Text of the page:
Black Hole (1987) by Suzanne Treister.
• “Most people who are considered heroes are always to be found messing about in someone else’s affairs, and I don’t think that’s very heroic.” Robert Altman talking in 1974 to Jan Dawson about The Long Goodbye.
• “Tea is calming, but alerting at the same time.” Natasha Gilbert on the science of tea’s mood-altering magic.
• Alien spaceship, Hammer horror? Philip Hoare on the pulsating visions of Harry Clarke.
“…world cinema, particularly European cinema…hasn’t shied away from sex and, in fact, has often found ways of using sex to tell a story. Movies like The Duke of Burgundy or Sauvage or BPM gracefully integrate eroticism into the narrative—even when the sex itself is far from graceful. Even the American films that have focused on sex tend to do it with a leer and luridness, regarding sex with a certain narrative fetishism, as opposed to matter-of-factly.”
Rich Juzwiak talking to Catherine Shoard about the current state of sex in the cinema
• Chernobyl again: photographs by David McMillan from inside the exclusion zone.
• Lasting Marks: the 16 men put on trial for sadomasochism in Thatcher’s Britain.
• Before Tarkovsky: Michael Brooke on the Russian TV adaptation of Solaris.
• Mix of the week: XLR8R Podcast 588 by Rouge Mécanique.
• Dustin Krcatovich on The Strange World of Mark Stewart.
• Your Surrealist literature starter kit by Emily Temple.
• John Peel’s Archive Things (1970)
• 5fathom: Things rich and strange
• Hole In The Sky (1975) by Black Sabbath | Thru The Black Hole (1979) by Metabolist | Black Hole (1993) by Total Eclipse
5 thoughts on “Weekend links 460”
Especially enjoyed the Clarke article. I’ve always loved his work but knew next to nothing about him. And I don’t think I’ve ever seen his stained glass before.
Also thanks for the link-up!
You’re welcome, of course. :)
There’s an excellent book about Harry Clarke’s equally excellent stained glass but I think it may be out of print:
Over here in the states Harry Clarke is of course chiefly known for his Poe illustrations. The best volume I’ve seen however is the collection from British publisher Tartarus Press which contains all of Clarke’s Poe work. TP’s edition, as usual for them, is exquisite; large format with 8 full color plates, tipped-in by hand. A fine possession.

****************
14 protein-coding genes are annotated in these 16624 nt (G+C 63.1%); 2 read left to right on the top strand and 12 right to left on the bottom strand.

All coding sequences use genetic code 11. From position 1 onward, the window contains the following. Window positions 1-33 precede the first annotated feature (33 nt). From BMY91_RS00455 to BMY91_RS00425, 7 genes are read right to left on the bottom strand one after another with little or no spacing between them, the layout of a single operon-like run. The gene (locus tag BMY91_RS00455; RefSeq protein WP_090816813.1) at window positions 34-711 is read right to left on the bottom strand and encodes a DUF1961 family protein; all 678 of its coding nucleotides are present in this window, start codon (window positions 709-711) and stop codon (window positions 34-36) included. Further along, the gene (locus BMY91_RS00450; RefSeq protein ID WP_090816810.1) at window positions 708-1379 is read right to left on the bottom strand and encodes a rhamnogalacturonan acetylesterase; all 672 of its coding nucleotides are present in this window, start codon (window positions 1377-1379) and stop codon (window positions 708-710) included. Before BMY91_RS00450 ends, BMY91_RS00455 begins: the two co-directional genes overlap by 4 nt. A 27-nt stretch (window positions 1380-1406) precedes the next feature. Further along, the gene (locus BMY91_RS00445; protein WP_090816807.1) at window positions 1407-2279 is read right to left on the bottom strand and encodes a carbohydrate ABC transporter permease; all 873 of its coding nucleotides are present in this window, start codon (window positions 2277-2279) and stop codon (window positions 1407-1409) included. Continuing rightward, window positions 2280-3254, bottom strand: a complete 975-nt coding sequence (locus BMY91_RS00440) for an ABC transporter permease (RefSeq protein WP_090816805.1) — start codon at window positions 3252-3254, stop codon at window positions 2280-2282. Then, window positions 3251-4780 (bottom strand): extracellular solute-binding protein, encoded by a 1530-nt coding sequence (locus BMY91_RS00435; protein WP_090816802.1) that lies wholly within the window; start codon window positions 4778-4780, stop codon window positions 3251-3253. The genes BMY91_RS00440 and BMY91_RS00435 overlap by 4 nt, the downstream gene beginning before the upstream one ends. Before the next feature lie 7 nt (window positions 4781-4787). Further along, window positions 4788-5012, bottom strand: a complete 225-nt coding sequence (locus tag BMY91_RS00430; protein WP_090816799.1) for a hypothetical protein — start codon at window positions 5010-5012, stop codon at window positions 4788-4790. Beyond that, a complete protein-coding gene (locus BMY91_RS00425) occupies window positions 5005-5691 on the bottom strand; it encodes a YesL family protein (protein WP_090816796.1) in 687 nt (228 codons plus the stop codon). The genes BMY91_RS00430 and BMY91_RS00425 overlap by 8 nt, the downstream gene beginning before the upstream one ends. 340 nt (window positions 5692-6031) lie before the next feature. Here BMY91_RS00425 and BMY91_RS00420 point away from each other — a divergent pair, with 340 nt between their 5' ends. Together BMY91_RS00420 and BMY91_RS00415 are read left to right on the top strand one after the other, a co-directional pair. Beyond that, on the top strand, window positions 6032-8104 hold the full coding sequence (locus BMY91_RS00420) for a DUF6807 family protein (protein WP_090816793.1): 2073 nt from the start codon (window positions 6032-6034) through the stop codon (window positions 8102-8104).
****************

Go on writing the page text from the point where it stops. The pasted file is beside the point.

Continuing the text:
Embarrassed to admit I wasn’t really aware of the stained glass work. However I did find a copy of Strangest Genius for a reasonable price at the Bookfinder site.
Solaris (1968) is available on YouTube in Russian with English subtitles. If you can tolerate commercial interruptions every five minutes!
I missed the Tartarus volume but then I already have 3 (!) different editions of Clarke’s Poe, one of which includes all the colour plates.
I’m not desperate to see the TV version of Solaris (I watched the Tarkovsky film yet again only a few weeks ago) but it’s good to know it’s out there.
I couldn’t agree more with the sentiment expressed by writer of the Harry Clarke article that his imagery was prescient in so many ways. Unfortunately, it more than anything reminds me of how lushly decorated sites curated in honor of some visionary have largely been devoured by this lifeless epiphenomenon known as social media.
Honestly, social media has made the internet such a lifeless, sterile, politically-obsessed place. Whereas before it was like a perilous yet wondrous garden of mysteries, kind of like, well, life.
Someone else whose work really reminds me of Clarke’s, hell I knew of this guy before I knew of Clarke, was an eccentric extreme body-jewelry craftsmen by the name of Axel. Little information, let alone imagery of his, remains online.
Fortunately, some saint made a book about him, which is excellent.
Seriously, anyone who really appreciates the work of Clarke, should consider getting this book, its expensive but worth it.
Comments are closed.